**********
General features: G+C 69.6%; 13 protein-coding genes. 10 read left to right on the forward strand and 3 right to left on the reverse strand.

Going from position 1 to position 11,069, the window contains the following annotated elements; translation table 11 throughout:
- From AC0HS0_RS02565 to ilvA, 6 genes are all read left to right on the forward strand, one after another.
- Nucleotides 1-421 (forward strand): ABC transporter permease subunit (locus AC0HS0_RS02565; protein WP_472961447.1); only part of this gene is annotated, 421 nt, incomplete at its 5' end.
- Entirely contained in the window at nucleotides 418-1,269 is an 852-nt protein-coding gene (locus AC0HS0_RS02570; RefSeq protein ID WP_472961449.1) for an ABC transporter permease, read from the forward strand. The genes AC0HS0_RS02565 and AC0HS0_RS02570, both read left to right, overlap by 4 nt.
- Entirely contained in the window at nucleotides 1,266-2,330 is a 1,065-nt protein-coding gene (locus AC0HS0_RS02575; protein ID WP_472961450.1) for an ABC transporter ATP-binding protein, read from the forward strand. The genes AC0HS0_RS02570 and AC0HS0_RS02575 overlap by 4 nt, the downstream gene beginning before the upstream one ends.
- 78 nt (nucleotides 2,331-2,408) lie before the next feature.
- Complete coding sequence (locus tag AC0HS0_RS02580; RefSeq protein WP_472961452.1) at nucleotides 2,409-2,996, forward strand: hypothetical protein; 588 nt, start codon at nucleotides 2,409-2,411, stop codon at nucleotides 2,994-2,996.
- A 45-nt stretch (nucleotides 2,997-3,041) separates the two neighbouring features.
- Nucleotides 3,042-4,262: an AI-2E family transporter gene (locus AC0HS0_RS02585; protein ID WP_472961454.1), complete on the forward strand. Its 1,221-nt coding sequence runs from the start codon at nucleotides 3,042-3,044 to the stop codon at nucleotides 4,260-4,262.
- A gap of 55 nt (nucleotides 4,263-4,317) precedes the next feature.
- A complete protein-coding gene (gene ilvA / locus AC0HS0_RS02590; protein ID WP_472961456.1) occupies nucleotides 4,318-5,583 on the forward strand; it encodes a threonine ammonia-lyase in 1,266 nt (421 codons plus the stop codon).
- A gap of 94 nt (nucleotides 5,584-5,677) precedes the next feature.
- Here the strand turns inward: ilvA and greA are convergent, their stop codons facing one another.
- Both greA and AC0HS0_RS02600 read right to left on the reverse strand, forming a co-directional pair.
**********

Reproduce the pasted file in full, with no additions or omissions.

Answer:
General features: G+C 69.6%; 13 protein-coding genes. 10 read left to right on the forward strand and 3 right to left on the reverse strand.

Going from position 1 to position 11,069, the window contains the following annotated elements; translation table 11 throughout:
- From AC0HS0_RS02565 to ilvA, 6 genes are all read left to right on the forward strand, one after another.
- Nucleotides 1-421 (forward strand): ABC transporter permease subunit (locus AC0HS0_RS02565; protein WP_472961447.1); only part of this gene is annotated, 421 nt, incomplete at its 5' end.
- Entirely contained in the window at nucleotides 418-1,269 is an 852-nt protein-coding gene (locus AC0HS0_RS02570; RefSeq protein ID WP_472961449.1) for an ABC transporter permease, read from the forward strand. The genes AC0HS0_RS02565 and AC0HS0_RS02570, both read left to right, overlap by 4 nt.
- Entirely contained in the window at nucleotides 1,266-2,330 is a 1,065-nt protein-coding gene (locus AC0HS0_RS02575; protein ID WP_472961450.1) for an ABC transporter ATP-binding protein, read from the forward strand. The genes AC0HS0_RS02570 and AC0HS0_RS02575 overlap by 4 nt, the downstream gene beginning before the upstream one ends.
- 78 nt (nucleotides 2,331-2,408) lie before the next feature.
- Complete coding sequence (locus tag AC0HS0_RS02580; RefSeq protein WP_472961452.1) at nucleotides 2,409-2,996, forward strand: hypothetical protein; 588 nt, start codon at nucleotides 2,409-2,411, stop codon at nucleotides 2,994-2,996.
- A 45-nt stretch (nucleotides 2,997-3,041) separates the two neighbouring features.
- Nucleotides 3,042-4,262: an AI-2E family transporter gene (locus AC0HS0_RS02585; protein ID WP_472961454.1), complete on the forward strand. Its 1,221-nt coding sequence runs from the start codon at nucleotides 3,042-3,044 to the stop codon at nucleotides 4,260-4,262.
- A gap of 55 nt (nucleotides 4,263-4,317) precedes the next feature.
- A complete protein-coding gene (gene ilvA / locus AC0HS0_RS02590; protein ID WP_472961456.1) occupies nucleotides 4,318-5,583 on the forward strand; it encodes a threonine ammonia-lyase in 1,266 nt (421 codons plus the stop codon).
- A gap of 94 nt (nucleotides 5,584-5,677) precedes the next feature.
- Here the strand turns inward: ilvA and greA are convergent, their stop codons facing one another.
- Both greA and AC0HS0_RS02600 read right to left on the reverse strand, forming a co-directional pair.